Due to the complex and often troubled history of relations between the United States and Native nations, special rules apply when courts interpret Native treaties. For example, when interpreting the scope of treaty rights, courts apply a unique set of canons of construction generally favoring the Native nations. Further, before courts will allow Congress to abrogate a treaty right, they require Congress to clearly express its intent to do so. But treaty rights conditioned on some “termination point” in the treaty text remain a gray area: What happens when the conditioned circumstances come to pass? Congress may not have affirmatively acted to abrogate the right—but does the treaty right nevertheless expire with the occurrence of those conditions? And what legal standard applies? The Supreme Court’s recent decision in Herrera v. Wyoming highlights the importance of these questions and provides a partial model to better understand conditional treaty rights.
This Note analyzes the conditions placed on the off-reservation hunting right in Herrera and argues that courts should narrowly construe such termination points. First, courts should follow the Herrera model and apply the Indian canons of construction in considering whether a conditional treaty right has terminated. Second, courts should require clearly expressed intent in the text of a treaty to abrogate a right through the fulfillment of a treaty condition, just as clearly expressed congressional intent is required to abrogate the treaty as a whole. Instead of assuming congressional intent to terminate a privilege, courts should apply the lessons taught by centuries of precedent and carefully construe treaty conditions before effectively abrogating such rights.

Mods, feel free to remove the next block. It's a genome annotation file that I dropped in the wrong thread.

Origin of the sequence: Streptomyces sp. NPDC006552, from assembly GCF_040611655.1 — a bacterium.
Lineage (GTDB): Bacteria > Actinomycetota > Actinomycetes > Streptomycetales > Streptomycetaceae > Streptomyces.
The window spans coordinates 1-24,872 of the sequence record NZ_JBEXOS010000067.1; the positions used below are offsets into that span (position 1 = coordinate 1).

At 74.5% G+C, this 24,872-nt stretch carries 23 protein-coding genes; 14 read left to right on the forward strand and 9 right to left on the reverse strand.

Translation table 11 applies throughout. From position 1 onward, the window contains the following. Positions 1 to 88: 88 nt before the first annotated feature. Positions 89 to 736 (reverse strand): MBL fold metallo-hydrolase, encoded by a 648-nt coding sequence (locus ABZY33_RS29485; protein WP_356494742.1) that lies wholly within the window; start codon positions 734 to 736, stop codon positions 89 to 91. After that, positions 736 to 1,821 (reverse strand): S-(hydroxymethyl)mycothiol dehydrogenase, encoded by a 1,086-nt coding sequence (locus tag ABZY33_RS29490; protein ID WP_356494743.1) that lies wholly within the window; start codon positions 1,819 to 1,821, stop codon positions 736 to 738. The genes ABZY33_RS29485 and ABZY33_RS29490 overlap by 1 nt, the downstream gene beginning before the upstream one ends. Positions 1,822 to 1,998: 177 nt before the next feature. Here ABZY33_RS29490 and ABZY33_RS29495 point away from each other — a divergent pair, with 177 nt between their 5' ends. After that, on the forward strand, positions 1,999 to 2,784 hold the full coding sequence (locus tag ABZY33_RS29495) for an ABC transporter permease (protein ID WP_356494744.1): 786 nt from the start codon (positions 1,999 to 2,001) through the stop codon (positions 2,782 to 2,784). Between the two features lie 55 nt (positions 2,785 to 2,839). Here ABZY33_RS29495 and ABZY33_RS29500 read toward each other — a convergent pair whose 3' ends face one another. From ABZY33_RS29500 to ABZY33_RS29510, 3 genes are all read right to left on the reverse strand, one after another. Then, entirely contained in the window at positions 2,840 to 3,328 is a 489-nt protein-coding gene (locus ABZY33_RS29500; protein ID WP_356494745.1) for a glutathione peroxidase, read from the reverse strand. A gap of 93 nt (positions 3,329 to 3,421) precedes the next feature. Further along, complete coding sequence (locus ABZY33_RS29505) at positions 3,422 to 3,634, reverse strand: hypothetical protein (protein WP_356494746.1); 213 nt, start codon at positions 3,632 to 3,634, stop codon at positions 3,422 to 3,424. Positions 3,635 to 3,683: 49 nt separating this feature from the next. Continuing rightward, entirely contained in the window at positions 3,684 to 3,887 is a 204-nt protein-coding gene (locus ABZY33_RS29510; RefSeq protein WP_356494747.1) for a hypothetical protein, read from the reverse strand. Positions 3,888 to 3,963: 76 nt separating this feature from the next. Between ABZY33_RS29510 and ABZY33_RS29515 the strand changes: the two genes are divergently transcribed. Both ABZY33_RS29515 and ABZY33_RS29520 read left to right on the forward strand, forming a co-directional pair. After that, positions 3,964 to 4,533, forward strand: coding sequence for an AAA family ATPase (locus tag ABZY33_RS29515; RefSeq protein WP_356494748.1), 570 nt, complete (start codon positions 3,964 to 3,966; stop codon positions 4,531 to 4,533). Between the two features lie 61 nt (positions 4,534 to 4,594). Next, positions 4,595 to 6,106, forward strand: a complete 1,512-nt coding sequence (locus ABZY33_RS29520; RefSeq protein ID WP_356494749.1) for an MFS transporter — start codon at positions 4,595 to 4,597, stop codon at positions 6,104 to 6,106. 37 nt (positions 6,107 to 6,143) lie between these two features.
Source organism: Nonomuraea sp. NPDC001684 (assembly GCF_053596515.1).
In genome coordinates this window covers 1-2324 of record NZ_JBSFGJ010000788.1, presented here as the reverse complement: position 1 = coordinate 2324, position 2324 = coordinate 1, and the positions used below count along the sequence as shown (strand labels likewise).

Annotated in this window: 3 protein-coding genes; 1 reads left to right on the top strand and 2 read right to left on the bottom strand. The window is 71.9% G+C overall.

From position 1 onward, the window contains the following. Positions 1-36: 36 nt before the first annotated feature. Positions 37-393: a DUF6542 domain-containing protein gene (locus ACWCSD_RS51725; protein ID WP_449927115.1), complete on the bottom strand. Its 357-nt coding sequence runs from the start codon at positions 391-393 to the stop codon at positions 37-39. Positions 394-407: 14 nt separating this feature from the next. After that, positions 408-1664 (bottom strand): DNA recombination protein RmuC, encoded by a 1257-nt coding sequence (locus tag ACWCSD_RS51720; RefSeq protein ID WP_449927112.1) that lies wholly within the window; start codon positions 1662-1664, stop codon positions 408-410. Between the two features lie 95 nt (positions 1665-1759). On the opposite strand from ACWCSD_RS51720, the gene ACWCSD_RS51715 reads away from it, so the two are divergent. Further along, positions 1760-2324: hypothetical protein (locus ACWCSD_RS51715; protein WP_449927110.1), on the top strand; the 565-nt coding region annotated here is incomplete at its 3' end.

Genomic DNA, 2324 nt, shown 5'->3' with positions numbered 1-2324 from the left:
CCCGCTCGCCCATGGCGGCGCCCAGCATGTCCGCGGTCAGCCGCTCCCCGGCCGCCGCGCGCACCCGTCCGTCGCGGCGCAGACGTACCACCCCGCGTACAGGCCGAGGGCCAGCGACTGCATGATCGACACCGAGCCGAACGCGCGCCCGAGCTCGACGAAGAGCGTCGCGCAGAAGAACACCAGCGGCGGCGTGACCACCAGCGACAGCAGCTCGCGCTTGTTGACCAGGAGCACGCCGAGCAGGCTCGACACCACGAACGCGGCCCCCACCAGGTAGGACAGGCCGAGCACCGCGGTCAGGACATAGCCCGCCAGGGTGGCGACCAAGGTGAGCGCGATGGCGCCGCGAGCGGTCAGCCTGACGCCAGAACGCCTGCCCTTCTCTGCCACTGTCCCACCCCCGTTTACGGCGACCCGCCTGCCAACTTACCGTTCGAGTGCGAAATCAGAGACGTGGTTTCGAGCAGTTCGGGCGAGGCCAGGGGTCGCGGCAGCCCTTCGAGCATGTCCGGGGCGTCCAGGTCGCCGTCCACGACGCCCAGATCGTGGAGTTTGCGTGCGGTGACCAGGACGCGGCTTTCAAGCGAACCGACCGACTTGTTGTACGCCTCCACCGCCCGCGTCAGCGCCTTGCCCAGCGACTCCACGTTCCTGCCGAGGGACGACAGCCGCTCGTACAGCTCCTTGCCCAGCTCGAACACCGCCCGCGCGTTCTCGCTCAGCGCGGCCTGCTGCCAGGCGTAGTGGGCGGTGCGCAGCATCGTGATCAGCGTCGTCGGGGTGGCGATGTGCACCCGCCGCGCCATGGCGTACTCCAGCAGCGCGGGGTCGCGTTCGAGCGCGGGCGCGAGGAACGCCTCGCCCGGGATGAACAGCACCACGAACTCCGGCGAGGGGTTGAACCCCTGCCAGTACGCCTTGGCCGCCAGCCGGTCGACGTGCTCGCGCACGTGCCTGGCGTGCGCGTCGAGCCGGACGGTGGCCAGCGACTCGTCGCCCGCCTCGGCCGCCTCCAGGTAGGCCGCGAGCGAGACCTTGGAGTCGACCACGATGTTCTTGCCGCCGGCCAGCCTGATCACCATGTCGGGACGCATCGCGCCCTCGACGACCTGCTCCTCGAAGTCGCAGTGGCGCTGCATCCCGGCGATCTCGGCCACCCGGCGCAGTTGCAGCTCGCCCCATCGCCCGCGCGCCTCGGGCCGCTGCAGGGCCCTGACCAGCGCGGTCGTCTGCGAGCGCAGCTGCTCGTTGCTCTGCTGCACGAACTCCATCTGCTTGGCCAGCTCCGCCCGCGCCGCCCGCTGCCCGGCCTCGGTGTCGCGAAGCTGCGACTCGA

* J.D. Candidate, Stanford Law School, 2021. My deepest thanks to Greg Ablavsky, Steve Small, and Kyle Gray for their invaluable guidance and support, as well as to my family for the same. I am also grateful to the editors of the Stanford Law Review—Rachel Bowanko, Trip Henningson, Axel Hufford, Dan Kim, Taylor Nicolas, Allie O’Keefe, Tiarra Rogers, Danielle Roybal, Thomas Schubert, Sarah Smith, and Jerry Yan, among others—for their insightful edits and hard work in preparing this Note for publication.